After several kms of walking, all of us pilgrims arrived at the Unpenji Ropeway station at about the same time — just as the aerial lift car had left. So, we had twenty minutes to kick around, look at the souvenir shop, and maybe buy snacks. Taking the ropeway cuts out about 5 kms of walking to Unpenji, Temple 66, which is at the highest elevation of any of the temples, at 927 m. The ropeway is the longest in Japan.

The top of the ropeway doesn’t just lead to the temple, it also leads to a small ski area (closed March 10), and a paragliding launch area; and there’s also a big statue of some god holding a trident, but I never found out exactly who it was.

We got off the car, and it was quite a bit colder. It was too misty to see any view. I put on my jacket and vest.

The trail from the ropeway to the temple is lined with statues. These statues depict all the followers of the Buddha, arhats, who were present at his death. They are also supposed to depict all the kinds of people there are in the world. I thought these were sort of cheesy, but Ann liked them.

The temple had many new elements, and a section was under construction when we were there. I think something like the ropeway really helps these mountain temples, because rather than it being a long hike to reach them, ordinary people come up to the top of the mountain to see the view, and then when they’re there, they also look at the temple. Then they buy good luck charms, through money in the donation bin, and all of a sudden, the temple’s Net Operating Income looks a lot better than when the ropeway wasn’t there. Apparently it’s a big deal locally to ascend to the top of the mountain on New Year’s Eve, and those throngs of people also make donations and buy things. All of these new visitors fuel the ability to build lodging and fix up temples, and spruce up the grounds.

One of the temple’s symbols was an eggplant. You could buy eggplant good luck charms, and they had a large metal eggplant you could stroke for good luck. I have googled things like “sacred eggplant”, and I still can’t figure it out.

After we were done at the temple, I noted that of all the pilgrims who came up the ropeway, we seemed to be the only ones walking down. The rest took off back to the aerial car station. We took a trail along the ridge top, seeing more of the hundreds of arhat statues. Then we managed to take the right trail (yay!) down the mountainside that would lead us to Temple 67, Daikoji. The trail ran through the forest, and there were lots of birds. We also saw tons of lizards. We ate our picnic lunch at a shady bench on the trail.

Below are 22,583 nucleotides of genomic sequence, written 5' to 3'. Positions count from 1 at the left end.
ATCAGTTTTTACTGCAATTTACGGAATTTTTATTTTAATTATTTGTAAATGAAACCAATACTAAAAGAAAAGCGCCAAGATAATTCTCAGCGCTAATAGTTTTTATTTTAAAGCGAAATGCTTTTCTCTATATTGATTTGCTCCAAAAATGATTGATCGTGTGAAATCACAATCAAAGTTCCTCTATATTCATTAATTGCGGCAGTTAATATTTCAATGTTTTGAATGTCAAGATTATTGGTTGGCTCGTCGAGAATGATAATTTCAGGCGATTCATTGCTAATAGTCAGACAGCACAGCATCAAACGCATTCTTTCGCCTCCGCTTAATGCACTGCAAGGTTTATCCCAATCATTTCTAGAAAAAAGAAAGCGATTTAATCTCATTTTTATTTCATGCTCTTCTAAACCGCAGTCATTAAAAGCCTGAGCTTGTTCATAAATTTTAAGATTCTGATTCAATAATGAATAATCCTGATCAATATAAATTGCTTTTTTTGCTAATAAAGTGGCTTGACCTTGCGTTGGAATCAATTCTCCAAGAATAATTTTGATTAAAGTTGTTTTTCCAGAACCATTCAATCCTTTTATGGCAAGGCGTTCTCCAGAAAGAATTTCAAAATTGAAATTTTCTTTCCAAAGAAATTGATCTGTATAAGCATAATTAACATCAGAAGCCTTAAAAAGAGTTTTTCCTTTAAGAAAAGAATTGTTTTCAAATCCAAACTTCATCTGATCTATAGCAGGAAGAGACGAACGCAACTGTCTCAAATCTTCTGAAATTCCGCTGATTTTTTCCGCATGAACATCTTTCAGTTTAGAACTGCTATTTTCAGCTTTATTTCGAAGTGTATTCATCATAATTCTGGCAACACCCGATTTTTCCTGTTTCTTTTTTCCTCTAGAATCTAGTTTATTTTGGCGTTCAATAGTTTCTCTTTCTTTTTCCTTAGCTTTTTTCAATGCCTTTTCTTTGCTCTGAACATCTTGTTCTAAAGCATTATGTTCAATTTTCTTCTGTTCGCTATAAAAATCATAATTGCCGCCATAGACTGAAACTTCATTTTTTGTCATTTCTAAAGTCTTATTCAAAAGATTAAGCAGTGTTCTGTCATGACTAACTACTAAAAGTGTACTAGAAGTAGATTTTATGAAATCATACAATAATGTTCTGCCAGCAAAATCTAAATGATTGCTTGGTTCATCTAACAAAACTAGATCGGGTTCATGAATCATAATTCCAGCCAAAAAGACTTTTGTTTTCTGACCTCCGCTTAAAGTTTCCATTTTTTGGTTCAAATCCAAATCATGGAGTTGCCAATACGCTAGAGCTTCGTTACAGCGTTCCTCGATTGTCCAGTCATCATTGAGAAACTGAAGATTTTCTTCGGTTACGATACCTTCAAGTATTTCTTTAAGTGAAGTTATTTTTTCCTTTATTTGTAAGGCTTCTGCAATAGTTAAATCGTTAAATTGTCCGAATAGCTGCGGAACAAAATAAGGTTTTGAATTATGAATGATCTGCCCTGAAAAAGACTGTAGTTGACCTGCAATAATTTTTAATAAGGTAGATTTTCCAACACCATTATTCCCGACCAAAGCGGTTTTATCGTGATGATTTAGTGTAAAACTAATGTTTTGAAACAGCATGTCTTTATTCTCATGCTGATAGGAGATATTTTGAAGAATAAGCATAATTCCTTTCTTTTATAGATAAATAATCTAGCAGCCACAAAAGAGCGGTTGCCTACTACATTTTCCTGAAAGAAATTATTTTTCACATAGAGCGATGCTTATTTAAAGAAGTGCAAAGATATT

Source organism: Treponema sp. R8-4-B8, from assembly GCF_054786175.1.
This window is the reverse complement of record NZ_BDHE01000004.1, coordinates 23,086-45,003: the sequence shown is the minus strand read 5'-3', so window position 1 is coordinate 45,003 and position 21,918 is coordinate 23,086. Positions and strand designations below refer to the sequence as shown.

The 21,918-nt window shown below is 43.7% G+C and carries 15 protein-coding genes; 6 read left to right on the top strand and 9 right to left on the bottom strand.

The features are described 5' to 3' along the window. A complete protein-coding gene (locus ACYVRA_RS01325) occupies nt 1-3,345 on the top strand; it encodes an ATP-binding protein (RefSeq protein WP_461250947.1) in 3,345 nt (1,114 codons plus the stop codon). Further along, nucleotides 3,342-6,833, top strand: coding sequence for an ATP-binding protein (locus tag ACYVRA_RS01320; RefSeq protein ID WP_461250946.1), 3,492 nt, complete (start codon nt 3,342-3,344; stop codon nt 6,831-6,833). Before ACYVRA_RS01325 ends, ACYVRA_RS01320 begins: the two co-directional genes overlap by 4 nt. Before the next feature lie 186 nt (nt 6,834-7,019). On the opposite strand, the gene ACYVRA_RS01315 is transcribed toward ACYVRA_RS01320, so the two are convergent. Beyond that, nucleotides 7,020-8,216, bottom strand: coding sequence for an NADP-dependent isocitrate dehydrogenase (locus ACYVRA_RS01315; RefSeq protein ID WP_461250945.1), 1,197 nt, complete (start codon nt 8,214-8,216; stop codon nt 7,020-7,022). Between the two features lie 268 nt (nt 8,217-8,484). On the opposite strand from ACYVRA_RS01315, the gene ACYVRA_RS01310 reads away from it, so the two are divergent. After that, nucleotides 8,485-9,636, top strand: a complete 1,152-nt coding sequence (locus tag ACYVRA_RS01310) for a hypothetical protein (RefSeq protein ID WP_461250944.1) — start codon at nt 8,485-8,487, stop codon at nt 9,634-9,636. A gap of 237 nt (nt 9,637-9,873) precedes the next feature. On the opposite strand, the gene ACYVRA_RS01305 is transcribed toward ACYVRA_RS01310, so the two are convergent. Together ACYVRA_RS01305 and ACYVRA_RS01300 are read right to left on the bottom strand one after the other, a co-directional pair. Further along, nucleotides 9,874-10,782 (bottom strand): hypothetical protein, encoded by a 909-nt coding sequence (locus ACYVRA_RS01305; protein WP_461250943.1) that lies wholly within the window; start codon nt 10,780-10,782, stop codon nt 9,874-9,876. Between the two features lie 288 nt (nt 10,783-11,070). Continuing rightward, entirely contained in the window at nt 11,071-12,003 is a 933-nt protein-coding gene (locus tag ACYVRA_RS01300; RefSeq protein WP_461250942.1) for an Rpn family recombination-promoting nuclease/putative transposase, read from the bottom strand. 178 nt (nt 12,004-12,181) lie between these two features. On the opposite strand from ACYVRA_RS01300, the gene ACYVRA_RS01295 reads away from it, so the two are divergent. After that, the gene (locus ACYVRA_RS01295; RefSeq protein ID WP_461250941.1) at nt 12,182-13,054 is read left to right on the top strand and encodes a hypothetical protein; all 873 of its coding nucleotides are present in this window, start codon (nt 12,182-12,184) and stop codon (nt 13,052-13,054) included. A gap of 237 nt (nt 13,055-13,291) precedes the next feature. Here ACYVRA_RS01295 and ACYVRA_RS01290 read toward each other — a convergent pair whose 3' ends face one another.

After exiting the trail, we were now coming through the valley on a road, past some small lakes, up and over the hill…I was starting to get nervous because I knew, from my conversation with the tourist information office, that the last community bus was leaving about a mile and a half from Daikoji at 3:47 PM. It had been about a ten km walk to Daikoji from the mountain top, and it was now three o’clock. We visited the temple, and at the stamp office, I asked for advice on how to find the community bus stop. The monk there made a dot on my map, and we set off. The rest of the story may be found, again, in my previous post, “A Culture of Kindness“.

The Community Bus returned us to central Kannoji. From there, we walked back to our lodging for the night.

 

 

 

Temples 68 & 69, and 70

Estimated distance walked this day:  11 kms

Cumulative distance walked: 347 kms

We woke up to a somewhat drippy morning, which was forecasted to be heavy rain through the afternoon. With this sort of forecast, we did not want to take on that much.

So, we got up, and walked a few kilometers to Kannonji (Temple 68) and Jinnein (Temple 69). These two temples are immediately adjacent to one another, so you get a sort of two-for-one when you visit them. They share a stamp office, but you still pay the fee for each when you get your book stamped.

Kannonji had a newer architectural element, and I thought it blended in well with the rest of the older temple architecture. It was a two-story, modernist white gate to the hondo. It gave a feeling of purity before you step up to the hondo for prayers. It also provided some shelter to a horde of pilgrims doing prayers there.

After we finished at these two temples, we walked mostly along the Saita River for about five kms. We accidentally missed a turn, and I asked someone for directions. He not only helped us, when we started to go a bit astray from his directions, he yelled from quite a distance, telling us to take a right up ahead.

We were able to find Motoyamaji, Temple 70, by steering for its tall, stately pagoda. Motoyamaji means Mountain Origin Temple, but it was on flat ground. The temple complex was spacious and the buildings were relatively large, conveying a feeling of grandeur. The temple was founded in 807 and has never burnt to the ground — unusual for one in a relatively accessible location. Usually any temple near a population center was razed in one war or another. I met a nice temple cat there, and petted it while we sort of hung out at the stamp office. Someone at the temple gave us soy milk drink boxes as osettai while we were there, which was nice.

When we left the temple, we walked a few blocks to a big highway, Route 11, and turned then on another arterial, Route 237. This sort of environment is not the best for walking, but it was the most direct way back to our lodging. It also had plentiful eating opportunities. We ate a sushi place, then tromped through the pouring rain along Route 237.

The rest of the day, we spent in our room. Ann read, and I caught up on blogging. I’m glad we spent the afternoon of this very damp day indoors.